107

I need to have multiple submit buttons.

I have a form which creates an instance of Contact_Call.

One button creates it as normal.

The other button creates it but needs to have a different :attribute value from the default, and it also needs to set the attribute on a different, but related model used in the controller.

How do I do that? I can't change the route, so is there a way to send a different variable that gets picked up by [:params]?

And if I do then, what do I do in the controller, set up a case statement?

2

7 Answers 7

135

You can create multiple submit buttons and provide a different value to each:

<% form_for(something) do |f| %>
    ..
    <%= f.submit 'A' %>
    <%= f.submit 'B' %>
    ..
<% end %>

This will output:

<input type="submit" value="A" id=".." name="commit" />
<input type="submit" value="B" id=".." name="commit" />

Inside your controller, the submitted button's value will be identified by the parameter commit. Check the value to do the required processing:

def <controller action>
    if params[:commit] == 'A'
        # A was pressed 
    elsif params[:commit] == 'B'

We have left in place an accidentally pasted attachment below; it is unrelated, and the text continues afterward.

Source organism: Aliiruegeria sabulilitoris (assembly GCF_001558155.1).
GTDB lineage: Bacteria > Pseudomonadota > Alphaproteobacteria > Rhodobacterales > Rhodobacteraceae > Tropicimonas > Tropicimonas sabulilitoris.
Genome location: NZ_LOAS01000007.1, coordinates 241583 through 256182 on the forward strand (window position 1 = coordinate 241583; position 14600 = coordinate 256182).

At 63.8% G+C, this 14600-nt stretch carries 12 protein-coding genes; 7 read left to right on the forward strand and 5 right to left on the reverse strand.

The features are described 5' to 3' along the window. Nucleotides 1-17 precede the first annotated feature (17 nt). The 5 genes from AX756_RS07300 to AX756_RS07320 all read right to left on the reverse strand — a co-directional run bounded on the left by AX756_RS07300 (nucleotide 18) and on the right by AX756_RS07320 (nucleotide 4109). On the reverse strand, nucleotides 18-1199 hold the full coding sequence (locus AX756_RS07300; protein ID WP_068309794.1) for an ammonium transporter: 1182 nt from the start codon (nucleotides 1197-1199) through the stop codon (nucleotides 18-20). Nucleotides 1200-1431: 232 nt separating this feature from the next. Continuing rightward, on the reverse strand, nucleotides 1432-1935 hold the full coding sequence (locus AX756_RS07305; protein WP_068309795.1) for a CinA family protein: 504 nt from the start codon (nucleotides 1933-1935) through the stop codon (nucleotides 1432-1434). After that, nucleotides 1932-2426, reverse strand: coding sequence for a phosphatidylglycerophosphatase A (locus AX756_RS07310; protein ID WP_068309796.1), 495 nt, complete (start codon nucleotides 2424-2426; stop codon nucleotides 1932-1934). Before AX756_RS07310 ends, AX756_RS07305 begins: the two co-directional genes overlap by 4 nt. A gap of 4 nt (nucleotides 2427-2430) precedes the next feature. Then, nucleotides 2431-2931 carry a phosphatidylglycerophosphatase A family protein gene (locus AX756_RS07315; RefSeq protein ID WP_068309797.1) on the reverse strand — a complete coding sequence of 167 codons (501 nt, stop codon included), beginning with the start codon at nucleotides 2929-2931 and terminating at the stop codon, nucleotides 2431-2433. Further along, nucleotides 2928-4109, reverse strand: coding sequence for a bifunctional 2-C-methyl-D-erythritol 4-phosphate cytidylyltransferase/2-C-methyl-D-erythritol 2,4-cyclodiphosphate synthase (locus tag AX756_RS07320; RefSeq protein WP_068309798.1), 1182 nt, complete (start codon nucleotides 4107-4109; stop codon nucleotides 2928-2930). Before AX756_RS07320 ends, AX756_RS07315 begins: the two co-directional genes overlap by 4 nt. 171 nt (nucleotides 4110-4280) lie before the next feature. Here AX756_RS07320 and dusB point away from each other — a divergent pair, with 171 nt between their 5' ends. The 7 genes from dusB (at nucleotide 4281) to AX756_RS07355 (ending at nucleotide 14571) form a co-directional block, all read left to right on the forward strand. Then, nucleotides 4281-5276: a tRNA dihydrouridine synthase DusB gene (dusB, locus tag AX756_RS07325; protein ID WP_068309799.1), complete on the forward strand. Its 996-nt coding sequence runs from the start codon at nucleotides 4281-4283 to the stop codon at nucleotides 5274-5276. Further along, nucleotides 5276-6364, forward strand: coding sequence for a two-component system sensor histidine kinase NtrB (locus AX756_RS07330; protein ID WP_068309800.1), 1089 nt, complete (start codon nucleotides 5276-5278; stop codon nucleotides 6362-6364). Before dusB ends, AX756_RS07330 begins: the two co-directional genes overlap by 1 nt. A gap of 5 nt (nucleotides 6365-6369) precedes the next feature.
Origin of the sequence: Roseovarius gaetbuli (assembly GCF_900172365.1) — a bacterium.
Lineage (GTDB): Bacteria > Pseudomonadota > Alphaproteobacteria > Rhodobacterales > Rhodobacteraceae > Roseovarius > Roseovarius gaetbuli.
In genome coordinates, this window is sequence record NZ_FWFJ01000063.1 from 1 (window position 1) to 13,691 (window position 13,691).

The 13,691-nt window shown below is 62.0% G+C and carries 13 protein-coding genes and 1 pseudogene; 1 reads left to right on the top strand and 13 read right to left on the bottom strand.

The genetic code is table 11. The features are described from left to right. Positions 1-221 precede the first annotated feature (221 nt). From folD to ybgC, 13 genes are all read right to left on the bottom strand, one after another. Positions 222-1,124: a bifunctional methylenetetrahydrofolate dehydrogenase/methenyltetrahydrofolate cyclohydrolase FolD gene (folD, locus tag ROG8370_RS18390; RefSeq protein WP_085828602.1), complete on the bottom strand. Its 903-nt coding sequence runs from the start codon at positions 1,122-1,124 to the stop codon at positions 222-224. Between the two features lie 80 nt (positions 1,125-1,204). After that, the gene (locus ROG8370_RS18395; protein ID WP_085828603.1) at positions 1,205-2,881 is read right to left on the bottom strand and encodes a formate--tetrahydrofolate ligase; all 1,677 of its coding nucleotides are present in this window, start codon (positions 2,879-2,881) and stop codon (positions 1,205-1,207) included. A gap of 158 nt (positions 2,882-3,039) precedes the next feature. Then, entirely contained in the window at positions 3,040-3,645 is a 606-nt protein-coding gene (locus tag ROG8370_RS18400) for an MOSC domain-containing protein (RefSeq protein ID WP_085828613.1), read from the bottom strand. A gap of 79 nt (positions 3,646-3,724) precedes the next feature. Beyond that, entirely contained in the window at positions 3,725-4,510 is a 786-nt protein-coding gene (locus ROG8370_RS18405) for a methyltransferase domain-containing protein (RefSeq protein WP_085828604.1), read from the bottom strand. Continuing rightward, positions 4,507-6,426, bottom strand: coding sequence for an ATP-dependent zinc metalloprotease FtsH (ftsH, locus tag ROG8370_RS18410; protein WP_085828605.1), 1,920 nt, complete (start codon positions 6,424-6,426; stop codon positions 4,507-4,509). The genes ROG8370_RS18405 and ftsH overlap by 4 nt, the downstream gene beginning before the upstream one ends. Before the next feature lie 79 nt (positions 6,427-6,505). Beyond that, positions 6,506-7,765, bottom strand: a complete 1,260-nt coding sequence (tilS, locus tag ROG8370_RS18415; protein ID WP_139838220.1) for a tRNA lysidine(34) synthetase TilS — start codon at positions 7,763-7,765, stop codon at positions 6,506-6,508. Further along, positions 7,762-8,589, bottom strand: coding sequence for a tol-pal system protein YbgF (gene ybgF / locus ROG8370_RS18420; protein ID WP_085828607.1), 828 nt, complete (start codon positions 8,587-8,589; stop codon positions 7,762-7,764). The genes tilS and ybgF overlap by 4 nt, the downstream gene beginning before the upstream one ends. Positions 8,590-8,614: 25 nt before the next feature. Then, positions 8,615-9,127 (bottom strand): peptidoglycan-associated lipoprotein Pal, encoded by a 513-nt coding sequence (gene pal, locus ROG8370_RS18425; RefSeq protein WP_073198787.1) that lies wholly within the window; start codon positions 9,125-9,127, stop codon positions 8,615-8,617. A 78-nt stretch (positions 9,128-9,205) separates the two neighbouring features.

# B was pressed
    end
end

However, remember that this tightly couples your view to the controller which may not be very desirable.

13
  • 1
    Now thats something new. Thanks @Anurag! Jun 12, 2010 at 2:38
  • 1
    so just putting the 'A' automatically create parameter name='commit'?
    – Satchel
    Jun 12, 2010 at 6:00
  • is there a way as you said not to tightly couple the view to the controller? for example, for the submit buttons to change the URL? It seems that this isn't necessarily bad because a form submits variables which can change the behavior of hte controller,e ven if it user input, which the selection of the button is?
    – Satchel
    Jun 12, 2010 at 6:07
  • 1
    You can't change a form action attribute without a messy js hack.
    – Ben Orozco
    Jun 12, 2010 at 7:35
  • Changing the form action attribute on the fly is a more brittle solution. Using the commit attribute is less so. You could as an alternative wrap the second submit button inside a different form and pass a parameter that needs to be changed to the same action. But it is not much different than relying on the values of the 2 submit buttons. Without knowing more how you've setup this thing, the best solution so far would be the with 2 submit buttons.
    – Anurag
    Jun 12, 2010 at 16:42
94

There is also another approach, using the formaction attribute on the submit button:

<% form_for(something) do |f| %>
    ...
    <%= f.submit "Create" %>
    <%= f.submit "Special Action", formaction: special_action_path %>
<% end %>

The code stays clean, as the standard create button doesn't need any change, you only insert a routing path for the special button:

formaction: